Monday, February 18, 2008

Trio steps in to rescue Heath's last movie for Terry Gilliam

When I first heard the rumor that multiple actors would step in to fill the shoes of Heath Ledger and finish Terry Gilliam's "The Imaginarium of Dr. Parnassus," I just assumed it was either a joke or someone's wild fantasy.

Well, as it turns out, it's neither, but instead a fairly cool ending to this still very sad story. According to Variety, Johnny Depp (heard of him?), Jude Law and Colin Farrell have all signed on to play Ledger's character in assorted guises.

So, how is this possible? Well, let's look at the plot for this rather typically crazy Gilliam flick: 1,000-year-old Doctor Parnassus (Christopher Plummer) leads a traveling theater troupe that offers audience members a chance to go beyond reality through a magical mirror in his possession. Parnassus had been able to guide the imagination of others through a deal with the Devil (Tom Waits, natch), who now comes to collect on the arrangement, targeting the doctor's daughter (model Lily Cole). The troupe, who is joined by a mysterious outsider named Tony (Heath Ledger), embarks through parallel worlds to rescue the girl.

In a gambit that was apparently included in the script even before Mr. Ledger's death, his Tony takes on a different appearance each time the group crosses into another realm through a paranormal mirror. A convenient enough gimmick, I suppose, but if it's enough to rescue another Terry Gilliam flick from fading to black before it's finished, I'll take it.

How will "The Wire" end?

I'll be the first to admit that, though I still consider it without exaggeration to be the greatest TV show of all time, David Simon's "The Wire" has certainly been going out on an uneven keel in its fifth and final season.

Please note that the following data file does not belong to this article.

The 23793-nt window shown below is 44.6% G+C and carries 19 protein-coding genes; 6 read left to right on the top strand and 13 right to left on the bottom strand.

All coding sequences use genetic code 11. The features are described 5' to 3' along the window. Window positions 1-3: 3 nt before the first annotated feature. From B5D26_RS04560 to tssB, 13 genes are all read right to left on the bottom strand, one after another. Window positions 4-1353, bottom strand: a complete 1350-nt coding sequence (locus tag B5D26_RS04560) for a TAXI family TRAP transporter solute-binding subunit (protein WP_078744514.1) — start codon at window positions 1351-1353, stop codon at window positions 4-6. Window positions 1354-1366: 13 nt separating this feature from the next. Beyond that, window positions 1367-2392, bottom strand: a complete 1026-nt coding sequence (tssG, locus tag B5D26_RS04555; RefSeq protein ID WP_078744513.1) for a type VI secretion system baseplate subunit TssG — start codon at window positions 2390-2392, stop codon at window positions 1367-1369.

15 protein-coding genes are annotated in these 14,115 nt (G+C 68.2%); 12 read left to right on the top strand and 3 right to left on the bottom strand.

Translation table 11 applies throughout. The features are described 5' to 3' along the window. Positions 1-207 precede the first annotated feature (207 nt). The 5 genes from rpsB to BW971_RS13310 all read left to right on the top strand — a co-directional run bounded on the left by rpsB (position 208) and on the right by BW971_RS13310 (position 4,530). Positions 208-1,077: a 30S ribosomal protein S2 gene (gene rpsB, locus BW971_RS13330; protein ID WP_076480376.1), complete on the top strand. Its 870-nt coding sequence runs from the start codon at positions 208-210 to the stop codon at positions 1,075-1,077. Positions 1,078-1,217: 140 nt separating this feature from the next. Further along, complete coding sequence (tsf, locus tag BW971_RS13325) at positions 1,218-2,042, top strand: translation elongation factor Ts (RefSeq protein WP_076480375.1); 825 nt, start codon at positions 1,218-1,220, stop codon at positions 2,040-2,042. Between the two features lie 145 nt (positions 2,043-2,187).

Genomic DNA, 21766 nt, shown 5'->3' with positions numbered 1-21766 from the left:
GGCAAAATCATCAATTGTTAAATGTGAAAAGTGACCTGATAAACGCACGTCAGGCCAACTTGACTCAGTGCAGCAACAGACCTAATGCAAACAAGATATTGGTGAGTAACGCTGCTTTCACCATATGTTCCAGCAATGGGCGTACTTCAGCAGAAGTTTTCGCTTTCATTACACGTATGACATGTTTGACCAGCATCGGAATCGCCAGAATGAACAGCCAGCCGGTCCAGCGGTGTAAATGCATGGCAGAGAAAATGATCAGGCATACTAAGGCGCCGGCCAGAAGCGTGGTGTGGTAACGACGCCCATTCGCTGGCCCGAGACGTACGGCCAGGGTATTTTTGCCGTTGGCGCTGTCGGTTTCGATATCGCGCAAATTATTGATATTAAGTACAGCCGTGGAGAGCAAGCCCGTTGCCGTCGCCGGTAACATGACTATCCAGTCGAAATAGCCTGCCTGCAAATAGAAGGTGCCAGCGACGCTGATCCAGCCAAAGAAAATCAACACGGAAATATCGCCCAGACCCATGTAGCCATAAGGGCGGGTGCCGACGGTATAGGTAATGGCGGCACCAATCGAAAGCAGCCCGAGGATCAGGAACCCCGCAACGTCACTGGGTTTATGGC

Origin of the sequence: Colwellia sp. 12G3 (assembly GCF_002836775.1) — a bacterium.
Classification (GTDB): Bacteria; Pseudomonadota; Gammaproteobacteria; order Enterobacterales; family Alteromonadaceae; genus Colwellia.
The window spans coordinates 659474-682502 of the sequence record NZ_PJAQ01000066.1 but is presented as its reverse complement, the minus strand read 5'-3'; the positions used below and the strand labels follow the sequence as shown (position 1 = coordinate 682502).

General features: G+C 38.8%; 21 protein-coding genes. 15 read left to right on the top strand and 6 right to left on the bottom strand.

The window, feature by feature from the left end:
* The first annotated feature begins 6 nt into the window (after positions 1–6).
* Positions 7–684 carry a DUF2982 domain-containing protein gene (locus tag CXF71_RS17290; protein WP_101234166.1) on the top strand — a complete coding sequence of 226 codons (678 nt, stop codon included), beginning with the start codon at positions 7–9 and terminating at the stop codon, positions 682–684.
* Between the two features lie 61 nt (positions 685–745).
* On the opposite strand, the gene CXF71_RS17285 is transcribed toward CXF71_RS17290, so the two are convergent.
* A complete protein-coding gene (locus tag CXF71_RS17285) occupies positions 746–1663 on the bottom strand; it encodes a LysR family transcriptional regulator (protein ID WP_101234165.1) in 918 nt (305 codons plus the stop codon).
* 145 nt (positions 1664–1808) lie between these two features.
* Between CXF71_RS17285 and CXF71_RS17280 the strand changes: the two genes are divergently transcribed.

Though I have yet to watch Sunday's episode (which I have safely Tivoed), some things that have bugged me more than a bit include the seemingly random return of characters from the past (specifically, so far, Avon Barskdale, Cutty and Randy), and the simply insane downward spiral of McNulty and how it has somehow also enveloped Lester (the great Clarke Peters.) There's also simply no way that Omar would have survived a shootout with that many bullets and managed to escape by making like Batman.

All that said, the journalism storyline still rings true, and I'm excited to find out how Simon is gonna wrap it all up in what is now only three more fresh episodes. Here are the plot summaries for the final three from HBO:

Episode #58: "Clarifications"
Baltimore's renewed police commitment brings fresh recruits to Daniels (Lance Reddick) and McNulty (Dominic West), starting with Carver (Seth Gilliam.) Facing a new political challenge, Mayor Carcetti (Aidan Giffen) is forced to make dangerous political deals. As the Pulitzer season winds down, Haynes (Clark Johnson) approaches Templeton (Thomas McCarthy) about his sources. Bunk (Wendell Pierce) returns a McNulty favor; little Kenard (Thuliso Dingwall) makes a big score; Dukie (Jermaine Crawford) finds work; Fletcher (Brandon Young) continues his interview with Bubbles (Andre Royo); Freamon presents his latest plan to a prosecutor; Sydnor (Corey Parker Robinson) uncovers the missing piece to a puzzle; McNulty comes clean.